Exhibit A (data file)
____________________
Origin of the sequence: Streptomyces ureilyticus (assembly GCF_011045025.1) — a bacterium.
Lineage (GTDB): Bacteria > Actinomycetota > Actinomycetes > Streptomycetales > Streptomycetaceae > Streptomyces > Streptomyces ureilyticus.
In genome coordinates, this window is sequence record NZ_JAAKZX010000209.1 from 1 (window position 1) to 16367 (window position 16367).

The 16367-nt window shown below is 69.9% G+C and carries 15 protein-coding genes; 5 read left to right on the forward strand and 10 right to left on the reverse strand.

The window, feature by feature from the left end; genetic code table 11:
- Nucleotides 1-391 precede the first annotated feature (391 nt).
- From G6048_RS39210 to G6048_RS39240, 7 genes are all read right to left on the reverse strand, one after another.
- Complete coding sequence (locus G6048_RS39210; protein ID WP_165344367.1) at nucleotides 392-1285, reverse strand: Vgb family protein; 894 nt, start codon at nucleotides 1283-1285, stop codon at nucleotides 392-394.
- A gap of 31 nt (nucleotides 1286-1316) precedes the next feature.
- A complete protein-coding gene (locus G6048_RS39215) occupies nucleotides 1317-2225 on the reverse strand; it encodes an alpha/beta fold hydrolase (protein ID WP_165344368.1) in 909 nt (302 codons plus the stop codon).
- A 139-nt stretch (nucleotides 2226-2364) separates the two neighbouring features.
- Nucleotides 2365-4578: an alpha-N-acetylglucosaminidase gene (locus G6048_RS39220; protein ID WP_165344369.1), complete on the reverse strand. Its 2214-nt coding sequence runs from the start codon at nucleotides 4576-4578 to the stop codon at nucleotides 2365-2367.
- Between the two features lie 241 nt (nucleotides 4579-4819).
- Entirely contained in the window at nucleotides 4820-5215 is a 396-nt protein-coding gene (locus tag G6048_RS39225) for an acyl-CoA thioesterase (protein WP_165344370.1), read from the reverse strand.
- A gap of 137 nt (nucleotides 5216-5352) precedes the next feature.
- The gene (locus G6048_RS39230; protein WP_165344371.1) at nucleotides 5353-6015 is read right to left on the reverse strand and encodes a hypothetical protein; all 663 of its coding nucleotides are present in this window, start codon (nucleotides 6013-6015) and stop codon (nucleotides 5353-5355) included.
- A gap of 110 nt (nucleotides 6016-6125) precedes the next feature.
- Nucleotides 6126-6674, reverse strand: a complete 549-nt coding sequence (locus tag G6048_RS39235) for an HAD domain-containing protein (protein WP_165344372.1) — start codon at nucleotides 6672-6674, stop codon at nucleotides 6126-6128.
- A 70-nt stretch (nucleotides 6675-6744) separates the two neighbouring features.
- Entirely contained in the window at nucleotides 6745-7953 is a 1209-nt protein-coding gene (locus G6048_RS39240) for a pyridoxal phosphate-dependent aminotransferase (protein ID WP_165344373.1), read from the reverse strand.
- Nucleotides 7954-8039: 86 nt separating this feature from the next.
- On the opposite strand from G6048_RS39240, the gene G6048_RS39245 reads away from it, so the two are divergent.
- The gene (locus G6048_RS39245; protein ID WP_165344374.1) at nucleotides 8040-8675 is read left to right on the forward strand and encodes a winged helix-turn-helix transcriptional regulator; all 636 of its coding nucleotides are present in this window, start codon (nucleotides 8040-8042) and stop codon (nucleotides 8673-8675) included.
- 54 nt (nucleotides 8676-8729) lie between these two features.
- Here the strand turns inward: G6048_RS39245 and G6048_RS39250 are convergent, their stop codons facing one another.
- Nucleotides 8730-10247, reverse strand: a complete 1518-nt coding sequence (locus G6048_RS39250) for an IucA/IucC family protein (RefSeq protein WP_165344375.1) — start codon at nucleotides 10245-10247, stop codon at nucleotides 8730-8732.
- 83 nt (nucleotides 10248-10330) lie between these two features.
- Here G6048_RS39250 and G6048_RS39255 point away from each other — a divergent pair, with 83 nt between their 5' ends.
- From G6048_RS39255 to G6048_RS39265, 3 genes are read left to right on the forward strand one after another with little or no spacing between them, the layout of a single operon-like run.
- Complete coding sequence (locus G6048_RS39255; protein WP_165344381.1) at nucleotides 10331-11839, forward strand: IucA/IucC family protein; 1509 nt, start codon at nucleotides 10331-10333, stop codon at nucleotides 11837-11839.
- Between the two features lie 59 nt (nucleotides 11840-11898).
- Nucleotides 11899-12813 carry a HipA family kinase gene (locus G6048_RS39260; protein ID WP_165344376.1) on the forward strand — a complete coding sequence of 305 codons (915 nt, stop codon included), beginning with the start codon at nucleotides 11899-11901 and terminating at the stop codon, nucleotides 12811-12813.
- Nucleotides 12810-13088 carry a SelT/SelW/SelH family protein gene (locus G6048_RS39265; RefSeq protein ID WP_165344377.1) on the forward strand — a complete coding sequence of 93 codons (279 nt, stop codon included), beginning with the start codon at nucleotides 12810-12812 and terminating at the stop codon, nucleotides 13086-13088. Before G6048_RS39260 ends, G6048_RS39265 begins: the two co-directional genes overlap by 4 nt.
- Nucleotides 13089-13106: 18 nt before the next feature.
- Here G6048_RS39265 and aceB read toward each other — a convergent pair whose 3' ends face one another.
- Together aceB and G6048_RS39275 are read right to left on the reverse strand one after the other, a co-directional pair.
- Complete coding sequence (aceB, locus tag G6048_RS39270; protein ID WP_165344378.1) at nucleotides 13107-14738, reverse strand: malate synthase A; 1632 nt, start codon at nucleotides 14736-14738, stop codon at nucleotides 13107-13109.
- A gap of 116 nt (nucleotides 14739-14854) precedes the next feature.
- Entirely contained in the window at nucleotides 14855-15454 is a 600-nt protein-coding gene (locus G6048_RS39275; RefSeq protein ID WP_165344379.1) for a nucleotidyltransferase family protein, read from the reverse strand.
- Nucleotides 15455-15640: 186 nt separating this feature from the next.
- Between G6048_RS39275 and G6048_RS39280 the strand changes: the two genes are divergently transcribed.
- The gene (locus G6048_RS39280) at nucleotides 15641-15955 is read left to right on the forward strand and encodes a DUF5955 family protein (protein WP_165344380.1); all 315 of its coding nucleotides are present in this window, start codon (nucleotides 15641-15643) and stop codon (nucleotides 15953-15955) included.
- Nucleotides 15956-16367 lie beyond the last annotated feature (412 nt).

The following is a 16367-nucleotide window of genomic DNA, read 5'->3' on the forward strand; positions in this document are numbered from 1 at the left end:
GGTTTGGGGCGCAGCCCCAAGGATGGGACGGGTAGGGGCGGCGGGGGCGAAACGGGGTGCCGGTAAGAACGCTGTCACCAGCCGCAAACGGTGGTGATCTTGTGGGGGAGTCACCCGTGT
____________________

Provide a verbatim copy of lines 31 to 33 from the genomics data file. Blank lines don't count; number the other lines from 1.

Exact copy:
- Between the two features lie 59 nt (nucleotides 11840-11898).
- Nucleotides 11899-12813 carry a HipA family kinase gene (locus G6048_RS39260; protein ID WP_165344376.1) on the forward strand — a complete coding sequence of 305 codons (915 nt, stop codon included), beginning with the start codon at nucleotides 11899-11901 and terminating at the stop codon, nucleotides 12811-12813.
- Nucleotides 12810-13088 carry a SelT/SelW/SelH family protein gene (locus G6048_RS39265; RefSeq protein ID WP_165344377.1) on the forward strand — a complete coding sequence of 93 codons (279 nt, stop codon included), beginning with the start codon at nucleotides 12810-12812 and terminating at the stop codon, nucleotides 13086-13088. Before G6048_RS39260 ends, G6048_RS39265 begins: the two co-directional genes overlap by 4 nt.